”He has an appointment.” Two nurses are trying to convince Mr. Dill to sit in a wheelchair. He refuses politely, keeping his tall and skinny frame in movement, just out of their reach. He is not running away, he does not want to comply. I come back five minutes later. The two women are laughing, powerless. Mr. Dill is still escaping them, in his gentle way. “I think Mr. Dill does not want to be treated like a disabled patient. He walks fine. I will walk with him to the clinic.”
I remember Mr. Dill moving in, six months ago. He was in bad shape, dozing in his wheelchair. We could not guess that he would become the life of the party, a spontaneous entertainer happy to dance, clap the beat and whistle or sing with gusto. From the beginning he was a charmer, often stroking the head and arms of his table companions while whispering compliments in their ear. Is it possible that now wheelchairs trigger sad memories, or fear of relapse and dependence?
I take Mr. Dill’s hand, guiding him towards the elevator while singing and dancing. For the ten minutes it takes to reach the clinic, we sing and shimmy through the hallways. I only have to give a little impulse to have Mr. Dill jump in my game. We hum along to each other tunes. The staff we pass smiles at us tenderly.
At the clinic, one woman is in line in front of us. I am not sure how long the goodwill of my companion will last. We enter straight through the treatment room’s open door. “We cannot wait. – What is your name? – Mr. Dill. –- You are next. I will take you in three minutes.” A nursing student, who was observing the podiatrist’s work, gives us his chair. –Thanks, we do not need a chair. We are just going to dance.” We leave the room. Mr. Dill introduces himself to the patient still waiting. Pointing to her ears, she apologizes that she does not get it. “N-o p-r-o-b-le-m” I enunciate back. She laughs. I swirl away with Mr. Dill. We giggle letting our dialogue of animal calls resonates through the empty corridor.
The podiatrist did not lie. After a few minute she waves to us. Mr. Dill steps smoothly inside the treatment room. Sitting down is more challenging. I sit promptly next to the vacant patient chair. I hope he will imitate me or sense that things are happening at a lower level. He talks, smiles but his long legs do not bend. Could the podiatrist work on a standing patient. Are we going to have to return now? Is it really impossible?
Calmly I explain in English that the doctor would like to look at his feet and seating would help. It works. The long legs fold and Mr. Dill takes his seat. I slide close to him laying my open hands on the leg he has stretched out towards the podiatrist. Is it to reassure, is it to control? The podiatrist removes the sock and starts her inspection. I chat nonstop with Mr. Dill, describing the situation, mixing in songs and jokes. The specialist is not too happy with what she discovers. She understands why the care is not provided as often as it should. Gently she cleans and debrides. I am glad we were able to come today.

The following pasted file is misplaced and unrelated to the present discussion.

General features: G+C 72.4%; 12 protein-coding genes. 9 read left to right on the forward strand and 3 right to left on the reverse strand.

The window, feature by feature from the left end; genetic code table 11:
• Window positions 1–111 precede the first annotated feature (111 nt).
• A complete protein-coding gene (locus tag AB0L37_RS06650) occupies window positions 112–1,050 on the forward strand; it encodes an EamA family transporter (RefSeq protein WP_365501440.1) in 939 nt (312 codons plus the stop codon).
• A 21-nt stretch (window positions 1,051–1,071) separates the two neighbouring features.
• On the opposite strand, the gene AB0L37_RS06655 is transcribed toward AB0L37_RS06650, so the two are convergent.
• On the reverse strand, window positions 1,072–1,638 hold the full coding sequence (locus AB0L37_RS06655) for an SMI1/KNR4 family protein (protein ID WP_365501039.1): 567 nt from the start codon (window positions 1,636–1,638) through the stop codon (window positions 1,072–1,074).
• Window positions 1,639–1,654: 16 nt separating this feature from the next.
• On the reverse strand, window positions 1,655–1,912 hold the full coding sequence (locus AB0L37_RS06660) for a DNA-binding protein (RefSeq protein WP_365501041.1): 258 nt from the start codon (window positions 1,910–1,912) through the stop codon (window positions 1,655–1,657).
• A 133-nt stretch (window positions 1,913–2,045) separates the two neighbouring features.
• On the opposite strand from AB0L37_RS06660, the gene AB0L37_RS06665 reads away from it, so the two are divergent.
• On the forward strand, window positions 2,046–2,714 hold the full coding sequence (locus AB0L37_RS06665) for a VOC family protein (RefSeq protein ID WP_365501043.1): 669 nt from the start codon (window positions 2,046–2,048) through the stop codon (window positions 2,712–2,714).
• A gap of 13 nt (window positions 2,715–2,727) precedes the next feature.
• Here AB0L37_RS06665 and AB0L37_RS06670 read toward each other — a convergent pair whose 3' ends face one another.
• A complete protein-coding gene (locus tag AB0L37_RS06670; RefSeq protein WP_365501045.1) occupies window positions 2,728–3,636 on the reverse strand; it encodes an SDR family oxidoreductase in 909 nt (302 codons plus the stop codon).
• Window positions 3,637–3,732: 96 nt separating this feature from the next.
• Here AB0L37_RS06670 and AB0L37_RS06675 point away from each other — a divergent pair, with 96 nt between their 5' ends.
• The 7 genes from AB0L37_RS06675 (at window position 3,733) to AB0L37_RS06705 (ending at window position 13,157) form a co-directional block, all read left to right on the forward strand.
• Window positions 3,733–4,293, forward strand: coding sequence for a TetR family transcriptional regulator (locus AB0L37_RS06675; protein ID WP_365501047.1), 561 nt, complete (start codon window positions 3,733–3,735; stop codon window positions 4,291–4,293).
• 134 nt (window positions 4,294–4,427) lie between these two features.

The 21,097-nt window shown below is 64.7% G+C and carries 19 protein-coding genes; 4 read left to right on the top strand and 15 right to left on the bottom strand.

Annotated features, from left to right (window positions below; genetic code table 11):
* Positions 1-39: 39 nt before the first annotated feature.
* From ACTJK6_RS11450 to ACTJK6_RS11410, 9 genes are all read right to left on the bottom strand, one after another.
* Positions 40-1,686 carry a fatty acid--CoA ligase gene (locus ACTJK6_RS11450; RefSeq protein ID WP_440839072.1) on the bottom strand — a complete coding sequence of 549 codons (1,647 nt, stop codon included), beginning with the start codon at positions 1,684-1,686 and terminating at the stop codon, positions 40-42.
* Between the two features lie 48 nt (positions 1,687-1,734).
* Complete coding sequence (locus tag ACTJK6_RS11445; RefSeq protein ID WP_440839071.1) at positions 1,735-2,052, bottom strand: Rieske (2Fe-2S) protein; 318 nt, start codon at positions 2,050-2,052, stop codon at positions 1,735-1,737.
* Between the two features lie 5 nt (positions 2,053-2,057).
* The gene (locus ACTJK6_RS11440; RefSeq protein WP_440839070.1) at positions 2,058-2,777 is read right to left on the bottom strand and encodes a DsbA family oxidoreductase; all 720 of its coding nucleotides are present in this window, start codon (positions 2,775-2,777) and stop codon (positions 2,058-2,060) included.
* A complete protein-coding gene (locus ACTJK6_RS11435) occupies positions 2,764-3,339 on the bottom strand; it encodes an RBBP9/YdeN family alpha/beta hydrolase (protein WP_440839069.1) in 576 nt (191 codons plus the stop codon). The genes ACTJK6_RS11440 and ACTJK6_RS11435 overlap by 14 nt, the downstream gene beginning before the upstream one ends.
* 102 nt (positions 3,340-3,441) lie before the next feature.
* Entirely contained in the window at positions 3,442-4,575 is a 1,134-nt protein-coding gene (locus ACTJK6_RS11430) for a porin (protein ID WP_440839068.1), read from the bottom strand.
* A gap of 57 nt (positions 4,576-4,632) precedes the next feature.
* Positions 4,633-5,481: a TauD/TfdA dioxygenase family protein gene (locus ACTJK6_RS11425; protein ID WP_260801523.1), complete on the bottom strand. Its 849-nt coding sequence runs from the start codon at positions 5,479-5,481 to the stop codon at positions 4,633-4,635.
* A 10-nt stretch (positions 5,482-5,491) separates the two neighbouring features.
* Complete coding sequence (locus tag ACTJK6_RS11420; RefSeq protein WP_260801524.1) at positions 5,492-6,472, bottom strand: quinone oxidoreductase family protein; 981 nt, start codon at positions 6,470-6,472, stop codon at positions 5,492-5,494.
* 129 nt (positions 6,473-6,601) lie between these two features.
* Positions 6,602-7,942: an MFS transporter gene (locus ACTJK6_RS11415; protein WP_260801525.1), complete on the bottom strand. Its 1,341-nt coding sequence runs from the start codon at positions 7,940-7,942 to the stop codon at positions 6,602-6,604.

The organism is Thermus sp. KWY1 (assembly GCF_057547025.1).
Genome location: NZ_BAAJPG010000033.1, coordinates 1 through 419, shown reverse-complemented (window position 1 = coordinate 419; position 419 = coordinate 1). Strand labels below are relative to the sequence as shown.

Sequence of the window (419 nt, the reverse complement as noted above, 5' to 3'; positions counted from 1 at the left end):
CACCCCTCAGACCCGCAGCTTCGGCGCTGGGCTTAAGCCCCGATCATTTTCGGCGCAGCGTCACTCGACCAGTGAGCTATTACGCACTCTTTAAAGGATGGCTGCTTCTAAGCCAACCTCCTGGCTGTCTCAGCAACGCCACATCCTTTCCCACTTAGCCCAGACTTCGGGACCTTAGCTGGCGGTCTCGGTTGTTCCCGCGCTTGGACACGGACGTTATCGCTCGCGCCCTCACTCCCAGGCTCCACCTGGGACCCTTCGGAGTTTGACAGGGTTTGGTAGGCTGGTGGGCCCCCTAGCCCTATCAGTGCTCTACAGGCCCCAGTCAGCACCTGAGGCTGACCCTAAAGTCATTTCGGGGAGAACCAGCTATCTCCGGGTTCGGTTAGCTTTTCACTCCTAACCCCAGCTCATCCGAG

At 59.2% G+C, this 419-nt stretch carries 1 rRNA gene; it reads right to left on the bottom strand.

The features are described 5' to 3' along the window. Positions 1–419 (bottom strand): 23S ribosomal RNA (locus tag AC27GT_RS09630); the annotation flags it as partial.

Second foot, Mr. Dill is still cooperative. I am now keeping his hands in mine. There are sharp tools close by. The doctor has discovered a blood blister. As she works, she is explaning the procedure to the attentive student. Mr. Dill grimaces and tries to reach out for the podiatrist’s hand. “Mr. Dill, were you a soldier? – Odessa…” Animated, he describes his war, in Russian, in-between moans. ”You are strong. This is a piece of cake for a soldier like you.” I imitate the sound of riffle shooting to create excitement and accompany the pain. The podiatrist whispers “She is good!” Mr. Dill inspires me. We appreciate each other. “Be strong. You can scream if you want.” I scream twice to demonstrate. “Some people say it’s helpful.” As soon as the podiatrist is done wrapping a bandage around the big toe, Mr Dill puts on his bright yellow socks. I help him slip into his shoes. He thanks me. Hand in hand, we hop out of the treatment room. I start a happy song. We sway together. Behind my back the podiatrist comments: “You have a nice voice.” The administrative assistant grins and starts singing along when we pass in front of her desk. With variations on our dancing steps and vocalizations, we retrace our path back to the elevator, up to our starting point.
“How did it go?” asks the nurse “Twenty/Twenty”, is all I can utter to describe our intense and successful expedition to the clinic. She reads the prescription. ”Soak twenty minutes each night for the next four days! We cannot do that. He will not let us.”